Because of its location near the South Rim of Grand Canyon National Park, Williams is a major tourist stop and has many inns and motels. Restaurants and gas stations may be seen serving mainly tourists rather than local residents, especially during the summer and holiday seasons.

Williams is named after William "Old Bill" Williams, a mountain man and trader who often trapped in the area.

We've now concluded that we we really have no destination. Comparing where we are to other years I said to Karen "we are two days behind". Her response was "How can we be behind when we have no place to go?".

Thursday June 17 - Williams Circle Route to Kingman

Jerome, Arizona

We left Williams and drove east on I-40 then south on Hwy 17 to Hwy 89A through a pretty community in the hills called Sedona, which leads into into the mountain pass to Jerome, AZ. This little town is unique in the fact it precariously sits on the side of the mountain and the streets are on different levels all the way up. The road curves and winds for miles and then back down to the desert floor again. The streets are extremely narrow and the doors to shops and homes are basically at the edge of the streets.

Jerome is a town in Yavapai County, Arizona, United States. According to 2006 Census Bureau estimates, the population of the town is 343. The presence of silver and copper has been known in the area around what is now Jerome since the Spanish colonial era when Arizona was part of New Spain.

A mining town named Jerome was established on the side of Cleopatra Hill in 1883. It was named for Eugene Murray Jerome, a New York investor who owned the mineral rights and financed mining there. Eugene Jerome never visited his namesake town. Jerome was incorporated as a town on March 8, 1889. Local merchant and rancher William Munds was the first mayor. The town housed the workers in the nearby United Verde Mine, which was to produce over 1 billion dollars in copper, gold and silver over the next 70 years. In 1915 the population of Jerome was estimated at 2,500.

Jerome became a notorious "wild west" town, a hotbed of prostitution, gambling, and vice.   On February 5, 1903, the New York Sun proclaimed Jerome to be "the wickedest town in the West". (Funny that every town seems to claim this - I guess because they all were!!)

When you think about it though, where would the romance be if they claimed that their town was completely law abiding, everyone was totally moral, and their one and only claim to fame was being the most boring town in the old west!!

We turned off onto Hwy 96/97 through the desert onto Hwy 93 north and then a jaunt onto a dirt road hoping to find a route into the back side of Kingman. It wasn't a good idea as about 10 miles in we came upon a washout that was still full of water. Scrap that plan.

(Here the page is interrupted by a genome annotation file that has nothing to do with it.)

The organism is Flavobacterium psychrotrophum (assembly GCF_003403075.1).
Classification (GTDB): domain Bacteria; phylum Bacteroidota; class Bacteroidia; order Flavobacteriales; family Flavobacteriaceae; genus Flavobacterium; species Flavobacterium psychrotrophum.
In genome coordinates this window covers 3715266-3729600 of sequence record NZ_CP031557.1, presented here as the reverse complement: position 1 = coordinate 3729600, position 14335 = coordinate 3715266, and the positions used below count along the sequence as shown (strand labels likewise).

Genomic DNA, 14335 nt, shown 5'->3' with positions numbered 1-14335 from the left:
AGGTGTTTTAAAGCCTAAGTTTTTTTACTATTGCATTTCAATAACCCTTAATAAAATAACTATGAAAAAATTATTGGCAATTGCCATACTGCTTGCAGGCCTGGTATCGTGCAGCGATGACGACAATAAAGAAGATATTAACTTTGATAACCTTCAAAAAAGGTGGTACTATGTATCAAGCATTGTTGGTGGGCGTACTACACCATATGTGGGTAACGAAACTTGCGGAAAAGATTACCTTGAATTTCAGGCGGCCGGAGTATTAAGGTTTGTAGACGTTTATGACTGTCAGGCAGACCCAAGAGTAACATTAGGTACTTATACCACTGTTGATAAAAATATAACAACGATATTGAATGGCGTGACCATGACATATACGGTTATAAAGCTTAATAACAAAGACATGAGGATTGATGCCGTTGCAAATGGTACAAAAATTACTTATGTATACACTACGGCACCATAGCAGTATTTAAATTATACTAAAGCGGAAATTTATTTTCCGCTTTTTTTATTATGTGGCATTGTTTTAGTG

We could see that vehicles had gone thru but couldn't tell how deep it was.  So we turned around.  We did try and find an alternate route north but there was no signage to give us an end result.  It was getting a bit late and we didn't want to end up driving another couple of hours to find ourselves at another dead end or in some rancher's laneway.  He may not want to operate a bed and breakfast. So finally we gave up and returned to Hwy 93 which joins up to I-40 and back to Kingman.


The saguaro cactus along the road were really fascinating and since we were the only ones on the road (probably the only people within 10 miles) we were able to stop and capture some great pictures.

The saguaro is a large, tree-sized cactus species in the monotypic genus Carnegiea. It is native to the Sonoran Desert, State of Arizona, the Mexican State of Sonora, a small part of Baja California in the San Felipe Desert and an extremely small area of California. The saguaro blossom is the State Wildflower of Arizona.

Saguaros have a relatively long life span. They take up to 75 years to develop a side arm. The arms themselves are grown to increase the plant's reproductive capacity. The growth rate of saguaros is strongly dependent on precipitation; saguaros in drier western Arizona grow only half as fast as those in and around Tucson, Arizona. Some specimens may live for more than 150 years. The largest known saguaro is the Champion Saguaro. It grows in Maricopa County, Arizona, and is 45.3 feet tall with a girth of 10 feet Saguaros grow slowly from seed, and not at all from cuttings.
In my infinite wisdom, I decided to place our mascot "Willie" on a cactus to get some pictures.  Not only could I not get him off the plant, when I did, the poor thing was imbedded with needles that were worse that porcupine quills to get out.  Poor Willie !!! Last year we dumped you off the cliff on Hwy 261 and this year you get rear-ended by a cactus.